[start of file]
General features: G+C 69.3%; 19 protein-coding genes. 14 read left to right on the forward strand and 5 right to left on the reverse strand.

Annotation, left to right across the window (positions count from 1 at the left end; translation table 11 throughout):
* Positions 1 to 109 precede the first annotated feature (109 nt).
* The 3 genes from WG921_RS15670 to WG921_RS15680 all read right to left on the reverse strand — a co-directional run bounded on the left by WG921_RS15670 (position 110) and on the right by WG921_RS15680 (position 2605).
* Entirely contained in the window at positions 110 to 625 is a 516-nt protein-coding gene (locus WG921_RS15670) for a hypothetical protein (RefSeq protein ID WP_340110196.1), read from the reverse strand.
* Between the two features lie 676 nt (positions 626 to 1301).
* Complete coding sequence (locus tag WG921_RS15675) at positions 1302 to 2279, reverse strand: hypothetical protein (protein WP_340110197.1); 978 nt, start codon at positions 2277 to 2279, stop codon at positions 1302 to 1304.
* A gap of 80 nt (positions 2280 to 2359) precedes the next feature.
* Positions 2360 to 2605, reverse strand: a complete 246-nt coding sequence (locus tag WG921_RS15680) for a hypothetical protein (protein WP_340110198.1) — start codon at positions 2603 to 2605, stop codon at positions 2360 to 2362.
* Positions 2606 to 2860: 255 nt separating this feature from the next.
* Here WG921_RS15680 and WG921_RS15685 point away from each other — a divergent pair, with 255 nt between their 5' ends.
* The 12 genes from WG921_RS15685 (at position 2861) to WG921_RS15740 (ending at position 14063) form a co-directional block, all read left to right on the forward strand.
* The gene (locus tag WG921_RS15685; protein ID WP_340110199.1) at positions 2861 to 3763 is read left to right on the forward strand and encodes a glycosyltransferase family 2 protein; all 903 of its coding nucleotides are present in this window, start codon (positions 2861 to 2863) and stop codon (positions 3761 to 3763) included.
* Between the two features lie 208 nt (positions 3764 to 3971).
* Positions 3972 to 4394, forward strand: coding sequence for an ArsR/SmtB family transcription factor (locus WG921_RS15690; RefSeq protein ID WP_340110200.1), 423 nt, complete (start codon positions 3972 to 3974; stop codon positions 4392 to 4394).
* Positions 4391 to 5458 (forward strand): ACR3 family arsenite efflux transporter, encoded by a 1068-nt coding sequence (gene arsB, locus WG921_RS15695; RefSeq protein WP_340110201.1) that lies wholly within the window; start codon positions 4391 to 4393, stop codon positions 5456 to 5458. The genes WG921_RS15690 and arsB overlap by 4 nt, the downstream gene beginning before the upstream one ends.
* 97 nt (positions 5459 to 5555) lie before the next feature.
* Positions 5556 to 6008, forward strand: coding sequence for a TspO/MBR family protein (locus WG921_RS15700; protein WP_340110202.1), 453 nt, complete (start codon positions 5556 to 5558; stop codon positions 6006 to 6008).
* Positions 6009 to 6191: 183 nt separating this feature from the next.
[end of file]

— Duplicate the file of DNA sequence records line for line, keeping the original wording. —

General features: G+C 69.3%; 19 protein-coding genes. 14 read left to right on the forward strand and 5 right to left on the reverse strand.

Annotation, left to right across the window (positions count from 1 at the left end; translation table 11 throughout):
* Positions 1 to 109 precede the first annotated feature (109 nt).
* The 3 genes from WG921_RS15670 to WG921_RS15680 all read right to left on the reverse strand — a co-directional run bounded on the left by WG921_RS15670 (position 110) and on the right by WG921_RS15680 (position 2605).
* Entirely contained in the window at positions 110 to 625 is a 516-nt protein-coding gene (locus WG921_RS15670) for a hypothetical protein (RefSeq protein ID WP_340110196.1), read from the reverse strand.
* Between the two features lie 676 nt (positions 626 to 1301).
* Complete coding sequence (locus tag WG921_RS15675) at positions 1302 to 2279, reverse strand: hypothetical protein (protein WP_340110197.1); 978 nt, start codon at positions 2277 to 2279, stop codon at positions 1302 to 1304.
* A gap of 80 nt (positions 2280 to 2359) precedes the next feature.
* Positions 2360 to 2605, reverse strand: a complete 246-nt coding sequence (locus tag WG921_RS15680) for a hypothetical protein (protein WP_340110198.1) — start codon at positions 2603 to 2605, stop codon at positions 2360 to 2362.
* Positions 2606 to 2860: 255 nt separating this feature from the next.
* Here WG921_RS15680 and WG921_RS15685 point away from each other — a divergent pair, with 255 nt between their 5' ends.
* The 12 genes from WG921_RS15685 (at position 2861) to WG921_RS15740 (ending at position 14063) form a co-directional block, all read left to right on the forward strand.
* The gene (locus tag WG921_RS15685; protein ID WP_340110199.1) at positions 2861 to 3763 is read left to right on the forward strand and encodes a glycosyltransferase family 2 protein; all 903 of its coding nucleotides are present in this window, start codon (positions 2861 to 2863) and stop codon (positions 3761 to 3763) included.
* Between the two features lie 208 nt (positions 3764 to 3971).
* Positions 3972 to 4394, forward strand: coding sequence for an ArsR/SmtB family transcription factor (locus WG921_RS15690; RefSeq protein ID WP_340110200.1), 423 nt, complete (start codon positions 3972 to 3974; stop codon positions 4392 to 4394).
* Positions 4391 to 5458 (forward strand): ACR3 family arsenite efflux transporter, encoded by a 1068-nt coding sequence (gene arsB, locus WG921_RS15695; RefSeq protein WP_340110201.1) that lies wholly within the window; start codon positions 4391 to 4393, stop codon positions 5456 to 5458. The genes WG921_RS15690 and arsB overlap by 4 nt, the downstream gene beginning before the upstream one ends.
* 97 nt (positions 5459 to 5555) lie before the next feature.
* Positions 5556 to 6008, forward strand: coding sequence for a TspO/MBR family protein (locus WG921_RS15700; protein WP_340110202.1), 453 nt, complete (start codon positions 5556 to 5558; stop codon positions 6006 to 6008).
* Positions 6009 to 6191: 183 nt separating this feature from the next.